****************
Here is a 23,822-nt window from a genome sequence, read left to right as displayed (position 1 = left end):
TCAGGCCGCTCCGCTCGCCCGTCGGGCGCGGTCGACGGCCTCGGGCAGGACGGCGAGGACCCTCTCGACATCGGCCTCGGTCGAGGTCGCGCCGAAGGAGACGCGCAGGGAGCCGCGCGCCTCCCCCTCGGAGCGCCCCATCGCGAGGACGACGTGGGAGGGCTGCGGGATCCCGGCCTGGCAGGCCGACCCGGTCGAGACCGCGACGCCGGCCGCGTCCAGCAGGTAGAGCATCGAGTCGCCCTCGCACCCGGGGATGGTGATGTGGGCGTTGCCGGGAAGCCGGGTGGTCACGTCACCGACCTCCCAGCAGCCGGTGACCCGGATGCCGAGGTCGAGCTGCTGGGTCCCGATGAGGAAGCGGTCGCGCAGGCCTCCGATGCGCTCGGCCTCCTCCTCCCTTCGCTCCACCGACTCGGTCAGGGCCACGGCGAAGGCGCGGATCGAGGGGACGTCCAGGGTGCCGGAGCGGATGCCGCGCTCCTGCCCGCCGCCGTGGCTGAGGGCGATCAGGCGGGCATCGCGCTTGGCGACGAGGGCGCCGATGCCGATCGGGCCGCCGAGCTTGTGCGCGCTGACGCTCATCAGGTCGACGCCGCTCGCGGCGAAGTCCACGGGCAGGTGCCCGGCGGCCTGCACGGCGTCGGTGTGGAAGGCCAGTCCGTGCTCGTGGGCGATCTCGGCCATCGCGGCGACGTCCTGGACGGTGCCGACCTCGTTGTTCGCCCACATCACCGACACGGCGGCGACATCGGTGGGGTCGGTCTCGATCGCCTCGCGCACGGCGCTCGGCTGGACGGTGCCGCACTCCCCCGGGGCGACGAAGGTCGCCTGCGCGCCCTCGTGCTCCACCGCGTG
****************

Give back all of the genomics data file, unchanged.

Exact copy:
Here is a 23,822-nt window from a genome sequence, read left to right as displayed (position 1 = left end):
TCAGGCCGCTCCGCTCGCCCGTCGGGCGCGGTCGACGGCCTCGGGCAGGACGGCGAGGACCCTCTCGACATCGGCCTCGGTCGAGGTCGCGCCGAAGGAGACGCGCAGGGAGCCGCGCGCCTCCCCCTCGGAGCGCCCCATCGCGAGGACGACGTGGGAGGGCTGCGGGATCCCGGCCTGGCAGGCCGACCCGGTCGAGACCGCGACGCCGGCCGCGTCCAGCAGGTAGAGCATCGAGTCGCCCTCGCACCCGGGGATGGTGATGTGGGCGTTGCCGGGAAGCCGGGTGGTCACGTCACCGACCTCCCAGCAGCCGGTGACCCGGATGCCGAGGTCGAGCTGCTGGGTCCCGATGAGGAAGCGGTCGCGCAGGCCTCCGATGCGCTCGGCCTCCTCCTCCCTTCGCTCCACCGACTCGGTCAGGGCCACGGCGAAGGCGCGGATCGAGGGGACGTCCAGGGTGCCGGAGCGGATGCCGCGCTCCTGCCCGCCGCCGTGGCTGAGGGCGATCAGGCGGGCATCGCGCTTGGCGACGAGGGCGCCGATGCCGATCGGGCCGCCGAGCTTGTGCGCGCTGACGCTCATCAGGTCGACGCCGCTCGCGGCGAAGTCCACGGGCAGGTGCCCGGCGGCCTGCACGGCGTCGGTGTGGAAGGCCAGTCCGTGCTCGTGGGCGATCTCGGCCATCGCGGCGACGTCCTGGACGGTGCCGACCTCGTTGTTCGCCCACATCACCGACACGGCGGCGACATCGGTGGGGTCGGTCTCGATCGCCTCGCGCACGGCGCTCGGCTGGACGGTGCCGCACTCCCCCGGGGCGACGAAGGTCGCCTGCGCGCCCTCGTGCTCCACCGCGTG